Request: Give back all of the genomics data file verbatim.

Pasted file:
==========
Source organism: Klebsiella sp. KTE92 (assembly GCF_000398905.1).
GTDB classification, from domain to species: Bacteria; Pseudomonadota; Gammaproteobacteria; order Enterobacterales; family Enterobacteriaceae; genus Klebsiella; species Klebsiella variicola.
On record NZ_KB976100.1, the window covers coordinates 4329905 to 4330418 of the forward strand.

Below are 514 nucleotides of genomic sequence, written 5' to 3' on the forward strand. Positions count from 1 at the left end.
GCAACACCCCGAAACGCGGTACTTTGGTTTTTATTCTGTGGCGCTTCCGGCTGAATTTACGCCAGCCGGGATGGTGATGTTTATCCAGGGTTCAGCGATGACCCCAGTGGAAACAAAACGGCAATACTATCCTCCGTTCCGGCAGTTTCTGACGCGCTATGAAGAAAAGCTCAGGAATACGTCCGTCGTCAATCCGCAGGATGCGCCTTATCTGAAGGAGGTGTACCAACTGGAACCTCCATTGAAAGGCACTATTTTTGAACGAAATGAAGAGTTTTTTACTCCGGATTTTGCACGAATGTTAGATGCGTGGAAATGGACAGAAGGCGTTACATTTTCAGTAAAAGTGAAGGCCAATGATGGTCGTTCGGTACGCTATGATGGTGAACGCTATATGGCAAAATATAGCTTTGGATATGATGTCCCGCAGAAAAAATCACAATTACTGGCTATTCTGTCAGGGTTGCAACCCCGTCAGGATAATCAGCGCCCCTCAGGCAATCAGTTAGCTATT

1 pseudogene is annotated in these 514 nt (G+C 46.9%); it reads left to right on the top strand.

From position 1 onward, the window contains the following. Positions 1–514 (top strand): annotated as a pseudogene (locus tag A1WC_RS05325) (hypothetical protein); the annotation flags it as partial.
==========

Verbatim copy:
Source organism: Klebsiella sp. KTE92 (assembly GCF_000398905.1).
GTDB classification, from domain to species: Bacteria; Pseudomonadota; Gammaproteobacteria; order Enterobacterales; family Enterobacteriaceae; genus Klebsiella; species Klebsiella variicola.
On record NZ_KB976100.1, the window covers coordinates 4329905 to 4330418 of the forward strand.

Below are 514 nucleotides of genomic sequence, written 5' to 3' on the forward strand. Positions count from 1 at the left end.
GCAACACCCCGAAACGCGGTACTTTGGTTTTTATTCTGTGGCGCTTCCGGCTGAATTTACGCCAGCCGGGATGGTGATGTTTATCCAGGGTTCAGCGATGACCCCAGTGGAAACAAAACGGCAATACTATCCTCCGTTCCGGCAGTTTCTGACGCGCTATGAAGAAAAGCTCAGGAATACGTCCGTCGTCAATCCGCAGGATGCGCCTTATCTGAAGGAGGTGTACCAACTGGAACCTCCATTGAAAGGCACTATTTTTGAACGAAATGAAGAGTTTTTTACTCCGGATTTTGCACGAATGTTAGATGCGTGGAAATGGACAGAAGGCGTTACATTTTCAGTAAAAGTGAAGGCCAATGATGGTCGTTCGGTACGCTATGATGGTGAACGCTATATGGCAAAATATAGCTTTGGATATGATGTCCCGCAGAAAAAATCACAATTACTGGCTATTCTGTCAGGGTTGCAACCCCGTCAGGATAATCAGCGCCCCTCAGGCAATCAGTTAGCTATT

1 pseudogene is annotated in these 514 nt (G+C 46.9%); it reads left to right on the top strand.

From position 1 onward, the window contains the following. Positions 1–514 (top strand): annotated as a pseudogene (locus tag A1WC_RS05325) (hypothetical protein); the annotation flags it as partial.